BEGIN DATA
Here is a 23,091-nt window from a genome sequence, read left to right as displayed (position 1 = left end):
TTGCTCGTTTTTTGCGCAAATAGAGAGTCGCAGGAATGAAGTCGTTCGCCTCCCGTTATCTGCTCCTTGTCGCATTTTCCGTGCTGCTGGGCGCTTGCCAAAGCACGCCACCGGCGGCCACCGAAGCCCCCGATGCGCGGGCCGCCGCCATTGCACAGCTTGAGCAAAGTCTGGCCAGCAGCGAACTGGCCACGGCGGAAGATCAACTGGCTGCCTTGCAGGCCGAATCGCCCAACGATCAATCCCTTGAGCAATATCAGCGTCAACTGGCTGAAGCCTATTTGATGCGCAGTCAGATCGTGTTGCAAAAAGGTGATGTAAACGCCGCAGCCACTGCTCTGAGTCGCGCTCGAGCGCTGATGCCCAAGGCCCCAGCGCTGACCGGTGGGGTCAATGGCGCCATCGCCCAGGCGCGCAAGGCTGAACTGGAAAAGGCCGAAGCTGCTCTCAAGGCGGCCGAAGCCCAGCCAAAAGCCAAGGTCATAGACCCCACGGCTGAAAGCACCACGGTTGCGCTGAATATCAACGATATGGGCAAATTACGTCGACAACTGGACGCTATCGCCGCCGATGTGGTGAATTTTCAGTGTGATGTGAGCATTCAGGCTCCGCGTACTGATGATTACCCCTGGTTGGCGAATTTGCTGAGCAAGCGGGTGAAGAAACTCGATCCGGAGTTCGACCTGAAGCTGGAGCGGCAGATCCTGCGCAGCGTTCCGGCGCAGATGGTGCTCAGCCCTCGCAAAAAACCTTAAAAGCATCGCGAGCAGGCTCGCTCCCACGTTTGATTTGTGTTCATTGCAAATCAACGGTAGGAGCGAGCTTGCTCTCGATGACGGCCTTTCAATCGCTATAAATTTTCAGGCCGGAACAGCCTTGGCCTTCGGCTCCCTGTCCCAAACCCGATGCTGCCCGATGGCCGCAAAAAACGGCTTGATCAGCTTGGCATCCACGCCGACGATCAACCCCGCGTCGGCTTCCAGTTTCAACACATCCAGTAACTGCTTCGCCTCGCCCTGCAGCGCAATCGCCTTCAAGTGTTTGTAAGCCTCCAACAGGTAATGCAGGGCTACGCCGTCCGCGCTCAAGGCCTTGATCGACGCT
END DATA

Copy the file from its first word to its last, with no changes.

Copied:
Here is a 23,091-nt window from a genome sequence, read left to right as displayed (position 1 = left end):
TTGCTCGTTTTTTGCGCAAATAGAGAGTCGCAGGAATGAAGTCGTTCGCCTCCCGTTATCTGCTCCTTGTCGCATTTTCCGTGCTGCTGGGCGCTTGCCAAAGCACGCCACCGGCGGCCACCGAAGCCCCCGATGCGCGGGCCGCCGCCATTGCACAGCTTGAGCAAAGTCTGGCCAGCAGCGAACTGGCCACGGCGGAAGATCAACTGGCTGCCTTGCAGGCCGAATCGCCCAACGATCAATCCCTTGAGCAATATCAGCGTCAACTGGCTGAAGCCTATTTGATGCGCAGTCAGATCGTGTTGCAAAAAGGTGATGTAAACGCCGCAGCCACTGCTCTGAGTCGCGCTCGAGCGCTGATGCCCAAGGCCCCAGCGCTGACCGGTGGGGTCAATGGCGCCATCGCCCAGGCGCGCAAGGCTGAACTGGAAAAGGCCGAAGCTGCTCTCAAGGCGGCCGAAGCCCAGCCAAAAGCCAAGGTCATAGACCCCACGGCTGAAAGCACCACGGTTGCGCTGAATATCAACGATATGGGCAAATTACGTCGACAACTGGACGCTATCGCCGCCGATGTGGTGAATTTTCAGTGTGATGTGAGCATTCAGGCTCCGCGTACTGATGATTACCCCTGGTTGGCGAATTTGCTGAGCAAGCGGGTGAAGAAACTCGATCCGGAGTTCGACCTGAAGCTGGAGCGGCAGATCCTGCGCAGCGTTCCGGCGCAGATGGTGCTCAGCCCTCGCAAAAAACCTTAAAAGCATCGCGAGCAGGCTCGCTCCCACGTTTGATTTGTGTTCATTGCAAATCAACGGTAGGAGCGAGCTTGCTCTCGATGACGGCCTTTCAATCGCTATAAATTTTCAGGCCGGAACAGCCTTGGCCTTCGGCTCCCTGTCCCAAACCCGATGCTGCCCGATGGCCGCAAAAAACGGCTTGATCAGCTTGGCATCCACGCCGACGATCAACCCCGCGTCGGCTTCCAGTTTCAACACATCCAGTAACTGCTTCGCCTCGCCCTGCAGCGCAATCGCCTTCAAGTGTTTGTAAGCCTCCAACAGGTAATGCAGGGCTACGCCGTCCGCGCTCAAGGCCTTGATCGACGCT